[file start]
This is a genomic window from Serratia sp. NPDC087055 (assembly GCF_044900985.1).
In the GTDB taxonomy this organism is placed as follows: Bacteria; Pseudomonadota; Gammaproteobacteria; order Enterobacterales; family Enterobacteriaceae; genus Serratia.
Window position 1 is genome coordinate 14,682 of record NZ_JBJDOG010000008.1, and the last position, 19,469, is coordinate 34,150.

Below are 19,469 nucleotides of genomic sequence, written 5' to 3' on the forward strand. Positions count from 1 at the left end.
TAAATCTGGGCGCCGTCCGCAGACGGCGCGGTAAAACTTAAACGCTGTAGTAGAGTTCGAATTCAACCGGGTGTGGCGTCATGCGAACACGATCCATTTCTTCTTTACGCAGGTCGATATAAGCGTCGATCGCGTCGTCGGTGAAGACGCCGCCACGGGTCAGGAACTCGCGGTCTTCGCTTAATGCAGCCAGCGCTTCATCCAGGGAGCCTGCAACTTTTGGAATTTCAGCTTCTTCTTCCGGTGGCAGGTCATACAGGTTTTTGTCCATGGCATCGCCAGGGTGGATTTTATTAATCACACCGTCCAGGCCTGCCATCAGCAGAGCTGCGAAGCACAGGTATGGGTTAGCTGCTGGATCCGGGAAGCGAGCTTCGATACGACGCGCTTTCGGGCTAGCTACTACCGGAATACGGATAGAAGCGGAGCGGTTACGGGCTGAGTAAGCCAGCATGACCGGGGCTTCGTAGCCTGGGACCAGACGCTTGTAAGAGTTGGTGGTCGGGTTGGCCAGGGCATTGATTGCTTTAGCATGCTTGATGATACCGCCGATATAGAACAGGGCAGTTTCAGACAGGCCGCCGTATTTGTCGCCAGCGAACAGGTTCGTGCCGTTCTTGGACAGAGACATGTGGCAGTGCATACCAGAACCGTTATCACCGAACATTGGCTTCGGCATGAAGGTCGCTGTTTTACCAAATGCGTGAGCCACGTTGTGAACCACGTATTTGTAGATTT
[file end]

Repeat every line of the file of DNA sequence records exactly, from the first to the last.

This is a genomic window from Serratia sp. NPDC087055 (assembly GCF_044900985.1).
In the GTDB taxonomy this organism is placed as follows: Bacteria; Pseudomonadota; Gammaproteobacteria; order Enterobacterales; family Enterobacteriaceae; genus Serratia.
Window position 1 is genome coordinate 14,682 of record NZ_JBJDOG010000008.1, and the last position, 19,469, is coordinate 34,150.

Below are 19,469 nucleotides of genomic sequence, written 5' to 3' on the forward strand. Positions count from 1 at the left end.
TAAATCTGGGCGCCGTCCGCAGACGGCGCGGTAAAACTTAAACGCTGTAGTAGAGTTCGAATTCAACCGGGTGTGGCGTCATGCGAACACGATCCATTTCTTCTTTACGCAGGTCGATATAAGCGTCGATCGCGTCGTCGGTGAAGACGCCGCCACGGGTCAGGAACTCGCGGTCTTCGCTTAATGCAGCCAGCGCTTCATCCAGGGAGCCTGCAACTTTTGGAATTTCAGCTTCTTCTTCCGGTGGCAGGTCATACAGGTTTTTGTCCATGGCATCGCCAGGGTGGATTTTATTAATCACACCGTCCAGGCCTGCCATCAGCAGAGCTGCGAAGCACAGGTATGGGTTAGCTGCTGGATCCGGGAAGCGAGCTTCGATACGACGCGCTTTCGGGCTAGCTACTACCGGAATACGGATAGAAGCGGAGCGGTTACGGGCTGAGTAAGCCAGCATGACCGGGGCTTCGTAGCCTGGGACCAGACGCTTGTAAGAGTTGGTGGTCGGGTTGGCCAGGGCATTGATTGCTTTAGCATGCTTGATGATACCGCCGATATAGAACAGGGCAGTTTCAGACAGGCCGCCGTATTTGTCGCCAGCGAACAGGTTCGTGCCGTTCTTGGACAGAGACATGTGGCAGTGCATACCAGAACCGTTATCACCGAACATTGGCTTCGGCATGAAGGTCGCTGTTTTACCAAATGCGTGAGCCACGTTGTGAACCACGTATTTGTAGATTT